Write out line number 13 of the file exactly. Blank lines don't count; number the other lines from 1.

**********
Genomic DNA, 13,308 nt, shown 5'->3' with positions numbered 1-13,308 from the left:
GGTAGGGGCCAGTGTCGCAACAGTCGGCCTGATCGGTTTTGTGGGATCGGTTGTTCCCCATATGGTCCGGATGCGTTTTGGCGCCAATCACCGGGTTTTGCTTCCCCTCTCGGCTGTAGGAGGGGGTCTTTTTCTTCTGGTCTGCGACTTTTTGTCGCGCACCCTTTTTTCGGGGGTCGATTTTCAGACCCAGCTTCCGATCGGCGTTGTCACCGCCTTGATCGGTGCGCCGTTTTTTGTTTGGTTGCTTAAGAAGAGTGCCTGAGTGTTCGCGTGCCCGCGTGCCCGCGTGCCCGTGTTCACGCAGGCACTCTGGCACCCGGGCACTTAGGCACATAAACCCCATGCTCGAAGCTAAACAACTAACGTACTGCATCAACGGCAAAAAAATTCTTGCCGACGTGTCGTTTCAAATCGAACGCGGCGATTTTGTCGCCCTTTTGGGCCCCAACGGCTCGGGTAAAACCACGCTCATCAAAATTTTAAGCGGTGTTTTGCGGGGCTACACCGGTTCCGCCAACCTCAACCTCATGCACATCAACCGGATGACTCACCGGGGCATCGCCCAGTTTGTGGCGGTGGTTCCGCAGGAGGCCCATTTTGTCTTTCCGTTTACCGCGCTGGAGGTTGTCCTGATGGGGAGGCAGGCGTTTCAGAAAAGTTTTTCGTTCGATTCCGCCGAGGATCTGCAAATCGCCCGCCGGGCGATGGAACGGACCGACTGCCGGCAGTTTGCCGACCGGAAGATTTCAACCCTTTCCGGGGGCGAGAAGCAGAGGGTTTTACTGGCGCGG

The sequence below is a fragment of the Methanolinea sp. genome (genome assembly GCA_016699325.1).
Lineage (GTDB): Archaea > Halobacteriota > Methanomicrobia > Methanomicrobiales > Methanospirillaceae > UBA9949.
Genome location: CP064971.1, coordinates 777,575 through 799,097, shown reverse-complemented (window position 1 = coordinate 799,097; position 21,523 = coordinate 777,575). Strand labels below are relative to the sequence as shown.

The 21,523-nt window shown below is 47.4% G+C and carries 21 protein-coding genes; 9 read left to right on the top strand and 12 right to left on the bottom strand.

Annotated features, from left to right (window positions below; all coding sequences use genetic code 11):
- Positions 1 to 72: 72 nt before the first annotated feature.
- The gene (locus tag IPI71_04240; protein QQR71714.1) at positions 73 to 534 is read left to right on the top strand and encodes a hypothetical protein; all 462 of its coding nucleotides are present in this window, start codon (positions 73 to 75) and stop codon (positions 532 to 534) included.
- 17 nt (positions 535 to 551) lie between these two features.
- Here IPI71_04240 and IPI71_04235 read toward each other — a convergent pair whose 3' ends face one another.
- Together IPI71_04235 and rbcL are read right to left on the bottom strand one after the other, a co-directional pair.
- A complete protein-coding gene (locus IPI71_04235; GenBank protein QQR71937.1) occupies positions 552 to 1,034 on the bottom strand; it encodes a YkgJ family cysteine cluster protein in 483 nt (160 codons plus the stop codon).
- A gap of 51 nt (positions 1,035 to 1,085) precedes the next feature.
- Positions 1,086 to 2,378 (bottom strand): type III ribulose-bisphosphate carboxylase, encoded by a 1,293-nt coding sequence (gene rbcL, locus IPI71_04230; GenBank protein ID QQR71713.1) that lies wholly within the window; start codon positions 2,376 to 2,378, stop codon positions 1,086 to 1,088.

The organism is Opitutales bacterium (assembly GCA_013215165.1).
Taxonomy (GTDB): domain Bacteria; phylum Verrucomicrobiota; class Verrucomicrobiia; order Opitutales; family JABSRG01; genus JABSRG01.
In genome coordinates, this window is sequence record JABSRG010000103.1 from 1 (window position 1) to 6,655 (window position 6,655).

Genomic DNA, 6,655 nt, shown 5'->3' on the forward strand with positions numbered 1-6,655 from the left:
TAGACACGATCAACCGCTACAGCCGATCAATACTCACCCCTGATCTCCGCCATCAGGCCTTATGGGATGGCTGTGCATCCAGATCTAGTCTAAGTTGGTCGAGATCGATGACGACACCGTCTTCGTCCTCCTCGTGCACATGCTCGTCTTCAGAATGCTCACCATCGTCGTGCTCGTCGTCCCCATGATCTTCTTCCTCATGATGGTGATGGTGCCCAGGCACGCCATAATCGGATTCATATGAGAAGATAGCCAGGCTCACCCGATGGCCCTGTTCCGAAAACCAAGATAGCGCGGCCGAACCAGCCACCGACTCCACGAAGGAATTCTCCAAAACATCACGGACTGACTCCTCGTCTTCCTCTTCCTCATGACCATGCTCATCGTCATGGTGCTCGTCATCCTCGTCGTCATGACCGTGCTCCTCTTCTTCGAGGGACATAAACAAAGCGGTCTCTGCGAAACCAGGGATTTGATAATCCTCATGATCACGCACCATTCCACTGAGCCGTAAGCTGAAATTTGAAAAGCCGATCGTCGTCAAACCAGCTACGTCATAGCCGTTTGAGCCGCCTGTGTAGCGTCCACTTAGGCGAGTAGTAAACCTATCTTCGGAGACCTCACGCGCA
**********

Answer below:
- A complete protein-coding gene (locus IPI71_04235; GenBank protein QQR71937.1) occupies positions 552 to 1,034 on the bottom strand; it encodes a YkgJ family cysteine cluster protein in 483 nt (160 codons plus the stop codon).